"Bedouin at an Oasis with Pyramids," David Bates, 1902, WikiArt photo.
“Bedouin at Oasis with Pyramids,” David Bates, 1902, WikiArt.

We have always been desert people, since
Remembering, home of prophets and gods.
Yet to outsiders, deserts were wastelands,
Ages unmoved except by wind and time,
Monuments and towns buried. Sun, heat,
Cold, parched tongues were crucible of
the soul, changing reticent hearts of men,
Those who could not understand or accept
Divine, life’s oasis, clear springs, holy
Guidance across trackless sands.

Such were our beliefs, ancient and secure,
Until lone adolescent girl we found, robes
Of other houses, trespasser to our wells.
Desert-lost, oasis-abandoned, we knew not,
Except without nourishment – tea, dates,
Bread – sands claimed another life. Thus,
Amongst ourselves we debated, decided
To care for stranger of unknown tribes,
Enemies or distant blood-relation, mercies
Offered to nameless one in need.

Dark hair and eyes, for two days, she spoke
Not, shade-tree resting, few bites of food,
Bathing in oasis. Whether she spoke another
Tongue or ignored our questions, she stated
Only her name: Ceylan. This we understood
Until one morn, she took to predawn dunes,
Sunrise prayers. By my raised hand, we did
Not interfere. Lo! We listened to her prayerful
Songs, refrains lifted to heaven’s light by
Transparent wings.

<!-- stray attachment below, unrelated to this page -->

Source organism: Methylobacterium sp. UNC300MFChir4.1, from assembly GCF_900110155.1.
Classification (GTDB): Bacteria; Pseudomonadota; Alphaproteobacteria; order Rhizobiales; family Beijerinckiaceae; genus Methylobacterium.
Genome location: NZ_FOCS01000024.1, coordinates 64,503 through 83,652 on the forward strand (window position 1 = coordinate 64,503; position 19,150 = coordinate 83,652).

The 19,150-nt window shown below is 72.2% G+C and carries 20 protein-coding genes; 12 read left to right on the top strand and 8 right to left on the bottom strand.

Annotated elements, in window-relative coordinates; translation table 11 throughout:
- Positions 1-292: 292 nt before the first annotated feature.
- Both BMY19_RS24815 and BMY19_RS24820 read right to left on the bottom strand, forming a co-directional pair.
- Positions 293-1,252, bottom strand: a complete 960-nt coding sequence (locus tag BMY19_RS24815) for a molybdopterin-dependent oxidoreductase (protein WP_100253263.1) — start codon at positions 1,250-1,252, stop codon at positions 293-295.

“Who is she?” my fellow travelers asked,
So taken by Ceylan’s voice, soul-restoring,
Water-clear, we, too, took to prayers. For
As we watched, so did all-seeing gods, her
dark-robed figure sunlight-bathed. Later,
As she supped with us, this last oasis day,
She shared, “As trunks of two trees combined,
We are one, body and soul. Rocks, shifting
Sands are fatal spots, unless with open
Heart, we accept guidance from our gods.”

"Egyptian Water Carrier," Jean-Leon Gerome, circa 1882, Wikiart photo.
“Egyptian Water Carrier,” Jean-Leon Gerome, circa 1882, Wikiart.

During evening hours, she gathered stones,
Small oasis altar made. There she prayed,
Songs rising into sunset, starry night, words
We understood, abounding spring, she spoke
Of divine love, life-lessons beyond her years.
When we awoke, campfires smoke-smoldering,
She left in night dark, footprints vanished
Into sand. “Who was she?” My fellow travelers
Asked. “Desert messenger,” I replied. Upon
Her altar we each added stones.

Verses dream-composed, Ceylan was desert-wandering
messenger, seeking out the merciful and god-fearing.
Who were messengers from antiquity?
Do we have modern-day messengers? 

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